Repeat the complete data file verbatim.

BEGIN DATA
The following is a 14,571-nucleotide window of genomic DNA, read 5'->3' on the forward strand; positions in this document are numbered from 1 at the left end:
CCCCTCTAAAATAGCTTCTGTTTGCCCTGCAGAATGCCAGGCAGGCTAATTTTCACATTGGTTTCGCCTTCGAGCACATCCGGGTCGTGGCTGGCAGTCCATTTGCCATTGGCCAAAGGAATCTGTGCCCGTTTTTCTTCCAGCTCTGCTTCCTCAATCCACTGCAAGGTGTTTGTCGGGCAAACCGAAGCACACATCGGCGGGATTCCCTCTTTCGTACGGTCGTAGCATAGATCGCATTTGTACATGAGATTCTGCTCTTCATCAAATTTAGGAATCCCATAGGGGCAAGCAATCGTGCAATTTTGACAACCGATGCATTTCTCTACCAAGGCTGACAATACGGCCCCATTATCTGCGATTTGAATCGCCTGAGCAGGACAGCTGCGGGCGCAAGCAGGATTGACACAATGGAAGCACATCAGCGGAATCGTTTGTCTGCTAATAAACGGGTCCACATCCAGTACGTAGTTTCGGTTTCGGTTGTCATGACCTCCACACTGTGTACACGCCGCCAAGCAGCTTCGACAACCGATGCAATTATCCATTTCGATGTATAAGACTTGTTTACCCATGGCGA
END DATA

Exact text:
The following is a 14,571-nucleotide window of genomic DNA, read 5'->3' on the forward strand; positions in this document are numbered from 1 at the left end:
CCCCTCTAAAATAGCTTCTGTTTGCCCTGCAGAATGCCAGGCAGGCTAATTTTCACATTGGTTTCGCCTTCGAGCACATCCGGGTCGTGGCTGGCAGTCCATTTGCCATTGGCCAAAGGAATCTGTGCCCGTTTTTCTTCCAGCTCTGCTTCCTCAATCCACTGCAAGGTGTTTGTCGGGCAAACCGAAGCACACATCGGCGGGATTCCCTCTTTCGTACGGTCGTAGCATAGATCGCATTTGTACATGAGATTCTGCTCTTCATCAAATTTAGGAATCCCATAGGGGCAAGCAATCGTGCAATTTTGACAACCGATGCATTTCTCTACCAAGGCTGACAATACGGCCCCATTATCTGCGATTTGAATCGCCTGAGCAGGACAGCTGCGGGCGCAAGCAGGATTGACACAATGGAAGCACATCAGCGGAATCGTTTGTCTGCTAATAAACGGGTCCACATCCAGTACGTAGTTTCGGTTTCGGTTGTCATGACCTCCACACTGTGTACACGCCGCCAAGCAGCTTCGACAACCGATGCAATTATCCATTTCGATGTATAAGACTTGTTTACCCATGGCGA